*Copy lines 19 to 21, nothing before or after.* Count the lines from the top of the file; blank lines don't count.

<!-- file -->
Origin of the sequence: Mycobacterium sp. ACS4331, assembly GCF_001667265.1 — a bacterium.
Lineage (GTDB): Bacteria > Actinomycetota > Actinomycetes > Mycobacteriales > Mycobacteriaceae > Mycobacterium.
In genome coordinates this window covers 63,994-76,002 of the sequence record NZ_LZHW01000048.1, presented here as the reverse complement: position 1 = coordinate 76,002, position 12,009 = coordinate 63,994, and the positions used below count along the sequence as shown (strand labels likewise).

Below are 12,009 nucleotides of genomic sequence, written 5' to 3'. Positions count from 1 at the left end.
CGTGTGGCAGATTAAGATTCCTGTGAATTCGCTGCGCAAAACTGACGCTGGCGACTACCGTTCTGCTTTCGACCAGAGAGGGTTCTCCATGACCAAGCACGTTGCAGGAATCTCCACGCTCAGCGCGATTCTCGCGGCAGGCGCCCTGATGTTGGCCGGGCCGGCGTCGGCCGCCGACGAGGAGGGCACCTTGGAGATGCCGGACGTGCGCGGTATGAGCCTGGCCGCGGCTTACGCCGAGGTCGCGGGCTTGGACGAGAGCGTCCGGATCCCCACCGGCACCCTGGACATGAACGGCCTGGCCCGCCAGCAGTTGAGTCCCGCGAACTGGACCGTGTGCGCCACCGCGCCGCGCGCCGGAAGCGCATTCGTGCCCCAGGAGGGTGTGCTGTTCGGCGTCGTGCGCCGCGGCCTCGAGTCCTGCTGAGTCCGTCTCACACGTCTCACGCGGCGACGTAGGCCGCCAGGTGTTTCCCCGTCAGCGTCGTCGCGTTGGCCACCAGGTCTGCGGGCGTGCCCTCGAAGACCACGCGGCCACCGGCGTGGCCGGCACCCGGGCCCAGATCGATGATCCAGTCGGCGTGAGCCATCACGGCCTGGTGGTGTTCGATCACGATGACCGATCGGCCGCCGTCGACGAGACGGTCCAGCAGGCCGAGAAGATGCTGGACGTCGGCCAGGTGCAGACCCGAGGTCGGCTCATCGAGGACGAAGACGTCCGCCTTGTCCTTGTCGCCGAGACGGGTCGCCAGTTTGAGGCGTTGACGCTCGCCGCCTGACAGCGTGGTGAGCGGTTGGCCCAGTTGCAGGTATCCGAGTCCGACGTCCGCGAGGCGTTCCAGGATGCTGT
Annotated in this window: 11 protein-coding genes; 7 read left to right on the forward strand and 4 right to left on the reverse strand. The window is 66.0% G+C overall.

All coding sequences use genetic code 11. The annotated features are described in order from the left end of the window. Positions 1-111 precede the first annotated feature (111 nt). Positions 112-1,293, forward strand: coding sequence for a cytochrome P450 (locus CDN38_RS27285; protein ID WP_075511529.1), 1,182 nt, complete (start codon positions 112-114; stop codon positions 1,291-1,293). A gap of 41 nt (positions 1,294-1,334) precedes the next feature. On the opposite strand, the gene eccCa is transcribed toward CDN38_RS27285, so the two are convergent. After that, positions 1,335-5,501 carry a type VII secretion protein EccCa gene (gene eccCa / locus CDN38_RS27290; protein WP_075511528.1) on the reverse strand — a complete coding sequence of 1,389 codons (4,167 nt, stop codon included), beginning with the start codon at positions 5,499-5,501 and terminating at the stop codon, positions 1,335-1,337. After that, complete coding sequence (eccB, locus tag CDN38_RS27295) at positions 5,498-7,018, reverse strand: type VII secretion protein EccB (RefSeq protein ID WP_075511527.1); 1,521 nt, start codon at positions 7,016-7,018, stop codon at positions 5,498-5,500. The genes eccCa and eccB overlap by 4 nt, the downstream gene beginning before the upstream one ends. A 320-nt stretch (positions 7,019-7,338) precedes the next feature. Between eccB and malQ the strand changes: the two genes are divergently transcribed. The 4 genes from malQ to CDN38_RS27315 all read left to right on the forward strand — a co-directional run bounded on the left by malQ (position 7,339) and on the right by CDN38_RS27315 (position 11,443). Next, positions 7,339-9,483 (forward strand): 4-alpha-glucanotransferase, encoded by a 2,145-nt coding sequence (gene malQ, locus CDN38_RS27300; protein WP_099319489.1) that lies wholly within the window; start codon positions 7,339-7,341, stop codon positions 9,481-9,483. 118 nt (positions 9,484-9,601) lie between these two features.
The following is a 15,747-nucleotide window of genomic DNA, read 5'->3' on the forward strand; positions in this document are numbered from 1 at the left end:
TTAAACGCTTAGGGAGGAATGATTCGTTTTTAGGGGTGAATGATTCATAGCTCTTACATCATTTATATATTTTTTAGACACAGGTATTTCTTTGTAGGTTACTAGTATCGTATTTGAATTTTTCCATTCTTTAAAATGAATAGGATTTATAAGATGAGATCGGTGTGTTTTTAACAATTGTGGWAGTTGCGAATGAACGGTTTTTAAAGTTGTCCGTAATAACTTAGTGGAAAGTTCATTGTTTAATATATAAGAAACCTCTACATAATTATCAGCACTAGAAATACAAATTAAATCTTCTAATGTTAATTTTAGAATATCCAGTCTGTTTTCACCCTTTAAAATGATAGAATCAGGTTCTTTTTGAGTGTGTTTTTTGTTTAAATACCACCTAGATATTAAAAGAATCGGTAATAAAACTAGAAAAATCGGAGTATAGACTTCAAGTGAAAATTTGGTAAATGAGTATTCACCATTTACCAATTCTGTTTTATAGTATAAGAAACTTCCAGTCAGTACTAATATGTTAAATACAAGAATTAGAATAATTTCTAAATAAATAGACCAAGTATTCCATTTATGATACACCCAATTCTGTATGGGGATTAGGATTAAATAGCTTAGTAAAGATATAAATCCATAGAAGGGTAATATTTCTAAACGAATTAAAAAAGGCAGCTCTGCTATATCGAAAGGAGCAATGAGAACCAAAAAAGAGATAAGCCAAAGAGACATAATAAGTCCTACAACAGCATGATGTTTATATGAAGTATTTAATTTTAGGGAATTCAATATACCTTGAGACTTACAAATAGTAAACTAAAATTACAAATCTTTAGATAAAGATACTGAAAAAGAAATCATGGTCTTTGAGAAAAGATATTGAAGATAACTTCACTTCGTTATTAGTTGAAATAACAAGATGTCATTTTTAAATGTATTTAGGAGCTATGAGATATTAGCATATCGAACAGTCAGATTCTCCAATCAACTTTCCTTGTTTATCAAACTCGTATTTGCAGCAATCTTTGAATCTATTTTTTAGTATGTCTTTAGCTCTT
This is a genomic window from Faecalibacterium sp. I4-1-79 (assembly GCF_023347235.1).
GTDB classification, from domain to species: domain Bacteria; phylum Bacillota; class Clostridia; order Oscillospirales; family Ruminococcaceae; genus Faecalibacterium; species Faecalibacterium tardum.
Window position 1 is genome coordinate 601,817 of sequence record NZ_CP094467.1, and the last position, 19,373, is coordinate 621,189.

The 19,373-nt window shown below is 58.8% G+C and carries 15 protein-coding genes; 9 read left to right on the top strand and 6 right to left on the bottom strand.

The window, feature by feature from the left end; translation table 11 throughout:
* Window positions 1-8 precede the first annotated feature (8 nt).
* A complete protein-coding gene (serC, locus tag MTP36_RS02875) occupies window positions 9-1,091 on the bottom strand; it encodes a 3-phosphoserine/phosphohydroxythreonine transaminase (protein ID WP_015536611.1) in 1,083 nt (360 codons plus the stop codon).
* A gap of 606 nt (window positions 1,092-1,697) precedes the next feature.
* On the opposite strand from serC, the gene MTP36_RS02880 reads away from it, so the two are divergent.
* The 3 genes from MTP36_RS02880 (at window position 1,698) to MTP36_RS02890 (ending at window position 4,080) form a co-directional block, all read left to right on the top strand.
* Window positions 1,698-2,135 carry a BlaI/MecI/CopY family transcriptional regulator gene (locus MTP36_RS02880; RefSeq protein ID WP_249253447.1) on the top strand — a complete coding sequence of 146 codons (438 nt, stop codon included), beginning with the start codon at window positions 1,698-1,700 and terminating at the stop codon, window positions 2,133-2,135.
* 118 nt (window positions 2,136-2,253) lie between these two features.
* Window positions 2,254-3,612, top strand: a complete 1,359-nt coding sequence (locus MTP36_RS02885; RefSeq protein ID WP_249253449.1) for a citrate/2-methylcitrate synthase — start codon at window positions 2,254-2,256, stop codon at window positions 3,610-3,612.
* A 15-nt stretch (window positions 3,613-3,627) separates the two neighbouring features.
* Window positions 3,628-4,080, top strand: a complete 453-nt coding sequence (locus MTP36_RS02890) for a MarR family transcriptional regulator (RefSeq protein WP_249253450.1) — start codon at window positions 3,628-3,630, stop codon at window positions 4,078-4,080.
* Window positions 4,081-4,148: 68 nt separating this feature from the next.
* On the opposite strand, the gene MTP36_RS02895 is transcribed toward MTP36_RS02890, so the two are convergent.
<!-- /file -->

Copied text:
* The 3 genes from MTP36_RS02880 (at window position 1,698) to MTP36_RS02890 (ending at window position 4,080) form a co-directional block, all read left to right on the top strand.
* Window positions 1,698-2,135 carry a BlaI/MecI/CopY family transcriptional regulator gene (locus MTP36_RS02880; RefSeq protein ID WP_249253447.1) on the top strand — a complete coding sequence of 146 codons (438 nt, stop codon included), beginning with the start codon at window positions 1,698-1,700 and terminating at the stop codon, window positions 2,133-2,135.
* 118 nt (window positions 2,136-2,253) lie between these two features.